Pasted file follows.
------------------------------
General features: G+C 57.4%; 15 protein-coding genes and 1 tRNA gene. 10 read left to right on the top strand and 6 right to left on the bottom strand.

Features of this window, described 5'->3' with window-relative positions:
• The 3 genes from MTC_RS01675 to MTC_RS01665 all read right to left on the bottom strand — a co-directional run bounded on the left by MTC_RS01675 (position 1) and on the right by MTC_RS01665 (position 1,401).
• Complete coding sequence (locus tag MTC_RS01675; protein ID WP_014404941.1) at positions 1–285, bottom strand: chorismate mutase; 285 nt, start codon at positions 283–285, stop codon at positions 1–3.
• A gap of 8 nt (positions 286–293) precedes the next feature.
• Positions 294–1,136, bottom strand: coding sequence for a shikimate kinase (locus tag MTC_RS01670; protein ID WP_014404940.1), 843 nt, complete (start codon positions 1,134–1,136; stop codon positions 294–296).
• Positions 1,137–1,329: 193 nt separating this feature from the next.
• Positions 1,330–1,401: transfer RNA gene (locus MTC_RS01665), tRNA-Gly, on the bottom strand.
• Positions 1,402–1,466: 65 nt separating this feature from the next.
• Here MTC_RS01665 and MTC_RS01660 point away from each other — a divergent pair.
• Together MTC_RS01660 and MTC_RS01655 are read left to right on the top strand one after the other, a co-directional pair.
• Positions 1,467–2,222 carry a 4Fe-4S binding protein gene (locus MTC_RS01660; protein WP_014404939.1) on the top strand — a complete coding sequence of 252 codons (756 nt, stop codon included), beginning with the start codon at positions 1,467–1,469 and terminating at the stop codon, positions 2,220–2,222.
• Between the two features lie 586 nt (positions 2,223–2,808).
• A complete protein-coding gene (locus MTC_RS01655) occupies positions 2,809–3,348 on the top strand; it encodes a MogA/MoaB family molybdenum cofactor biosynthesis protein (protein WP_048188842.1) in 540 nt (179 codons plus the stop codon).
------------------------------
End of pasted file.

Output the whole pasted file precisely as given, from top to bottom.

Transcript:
General features: G+C 57.4%; 15 protein-coding genes and 1 tRNA gene. 10 read left to right on the top strand and 6 right to left on the bottom strand.

Features of this window, described 5'->3' with window-relative positions:
• The 3 genes from MTC_RS01675 to MTC_RS01665 all read right to left on the bottom strand — a co-directional run bounded on the left by MTC_RS01675 (position 1) and on the right by MTC_RS01665 (position 1,401).
• Complete coding sequence (locus tag MTC_RS01675; protein ID WP_014404941.1) at positions 1–285, bottom strand: chorismate mutase; 285 nt, start codon at positions 283–285, stop codon at positions 1–3.
• A gap of 8 nt (positions 286–293) precedes the next feature.
• Positions 294–1,136, bottom strand: coding sequence for a shikimate kinase (locus tag MTC_RS01670; protein ID WP_014404940.1), 843 nt, complete (start codon positions 1,134–1,136; stop codon positions 294–296).
• Positions 1,137–1,329: 193 nt separating this feature from the next.
• Positions 1,330–1,401: transfer RNA gene (locus MTC_RS01665), tRNA-Gly, on the bottom strand.
• Positions 1,402–1,466: 65 nt separating this feature from the next.
• Here MTC_RS01665 and MTC_RS01660 point away from each other — a divergent pair.
• Together MTC_RS01660 and MTC_RS01655 are read left to right on the top strand one after the other, a co-directional pair.
• Positions 1,467–2,222 carry a 4Fe-4S binding protein gene (locus MTC_RS01660; protein WP_014404939.1) on the top strand — a complete coding sequence of 252 codons (756 nt, stop codon included), beginning with the start codon at positions 1,467–1,469 and terminating at the stop codon, positions 2,220–2,222.
• Between the two features lie 586 nt (positions 2,223–2,808).
• A complete protein-coding gene (locus MTC_RS01655) occupies positions 2,809–3,348 on the top strand; it encodes a MogA/MoaB family molybdenum cofactor biosynthesis protein (protein WP_048188842.1) in 540 nt (179 codons plus the stop codon).